And if that wasn’t impressive enough, there is another great upgrade to animation, this time to motion paths. To make a shape arrive at exactly the position you want it has always been a highly skilled and fiddly task. PowerPoint 2013 now creates a temporary copy of the object you are adding a motion path to and projects a preview of exactly where the object will be when it has travelled along the motion path. This is the sort of functionality that encourages designers to dream up ambitious schemes so it’s all good!
Other Design Upgrades
The auto alignment tool that really improved in 2010 has been upgraded, and the automatic guides now highlight the equal spacing between two objects, saving time on distributing later.
The yellow diamond when altering the edges of a rounded rectangle, for example, has improved as the circles and lines around the shape disappear, allowing you to see what you are doing!
The selection pane looks much better now, but works in much the same way, although it now has the ability to drag objects into position.
In my PowerPoint dream, I hoped for the Combine Shapes tool to be a part of the ribbon, and, indeed, they are now there, along with a couple of new additions to this small family of commands which sits nestled in the Drawing Tools tab.
Copying objects across from an open PowerPoint 2010 deck is OK, the objects keep all of their attributes apart from animation.
Outside of Design
Microsoft’s big push for Office 2013 is the functionality linked to SkyDrive, pushing people to save documents there as opposed to locally on their machines. This is really useful as you can now start a document on one PC then continue on another PC or a mobile device without the need for emailing a different version back and forth.
The ‘Prezi’-type Zoom
Another new function is that in presenting mode you can hit a button and zoom straight into a particular area of a slide. This is useful for highlighting content to your audience, but I think caution will be needed; if you’re using this all the time it may be that your slides are too cluttered and too much of this could leave your audience dizzy a la Prezi.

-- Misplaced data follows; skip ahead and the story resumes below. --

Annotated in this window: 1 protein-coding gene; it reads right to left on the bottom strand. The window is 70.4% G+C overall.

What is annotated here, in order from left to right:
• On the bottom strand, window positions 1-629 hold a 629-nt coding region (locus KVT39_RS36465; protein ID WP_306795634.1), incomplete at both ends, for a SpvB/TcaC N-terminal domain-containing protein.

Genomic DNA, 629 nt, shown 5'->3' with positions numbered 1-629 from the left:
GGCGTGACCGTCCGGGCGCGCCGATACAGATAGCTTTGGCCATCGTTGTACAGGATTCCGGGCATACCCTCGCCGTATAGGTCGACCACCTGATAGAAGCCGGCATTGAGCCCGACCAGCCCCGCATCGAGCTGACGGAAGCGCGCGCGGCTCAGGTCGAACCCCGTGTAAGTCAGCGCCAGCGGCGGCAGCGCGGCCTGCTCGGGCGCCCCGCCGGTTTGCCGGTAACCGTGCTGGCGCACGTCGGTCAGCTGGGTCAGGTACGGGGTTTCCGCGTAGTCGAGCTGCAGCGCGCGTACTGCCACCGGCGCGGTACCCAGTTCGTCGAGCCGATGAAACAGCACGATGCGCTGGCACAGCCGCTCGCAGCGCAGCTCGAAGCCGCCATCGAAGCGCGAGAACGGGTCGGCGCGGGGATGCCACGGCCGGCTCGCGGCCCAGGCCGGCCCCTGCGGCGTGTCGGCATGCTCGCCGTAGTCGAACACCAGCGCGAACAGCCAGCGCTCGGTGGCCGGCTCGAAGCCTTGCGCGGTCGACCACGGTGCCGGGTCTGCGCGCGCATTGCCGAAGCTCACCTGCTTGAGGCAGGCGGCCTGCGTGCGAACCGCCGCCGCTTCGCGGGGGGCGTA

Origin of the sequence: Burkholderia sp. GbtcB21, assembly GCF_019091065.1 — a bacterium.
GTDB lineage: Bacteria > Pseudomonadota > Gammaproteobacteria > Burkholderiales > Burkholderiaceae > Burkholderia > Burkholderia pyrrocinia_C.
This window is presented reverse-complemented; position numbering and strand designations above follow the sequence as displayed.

Much Faster Overall
Overall, the thing that you really notice is that everything seems to happen much quicker than in previous versions. This is apparent throughout PowerPoint 2013, but to satisfy myself that I wasn’t imagining it, I did a quick test.
- Inserting a piece of music into a slide in PowerPoint 2010 = 9.5 seconds
- PowerPoint 2013 = less than 1 second
The suspected improvement is real and significant (to the point that I am unembarrassed about using a stopwatch in the office)!
And finally, some of the things that haven’t come true from my PowerPoint 2013 hopes… there are still no ‘Insert Icons’ or ‘Insert Silhouettes’ buttons and the animation ‘Random Bars’ is still there! Still, you can’t have everything!
So, in our opinion, PowerPoint 2013 is a worthy successor to 2010 and has taken some big steps forward in functionality. It’s not the huge leap we had from 2003 to 2007, but there is a lot to be said about not fixing what isn’t broken.
PowerPoint 2013 means that PowerPoint users across the land can save even more time and work with less stressful animations, leaving them extra energy to let their imaginations (and their storytelling skills) run wild!
Thank you, Microsoft! It finally feels like we are on the same page…
Jo Fahey is Head of Customer Engagement for Eyeful Presentations.
Jo can be reached on 0845 056 8528 or through the Eyeful Presentations website
1 January 2013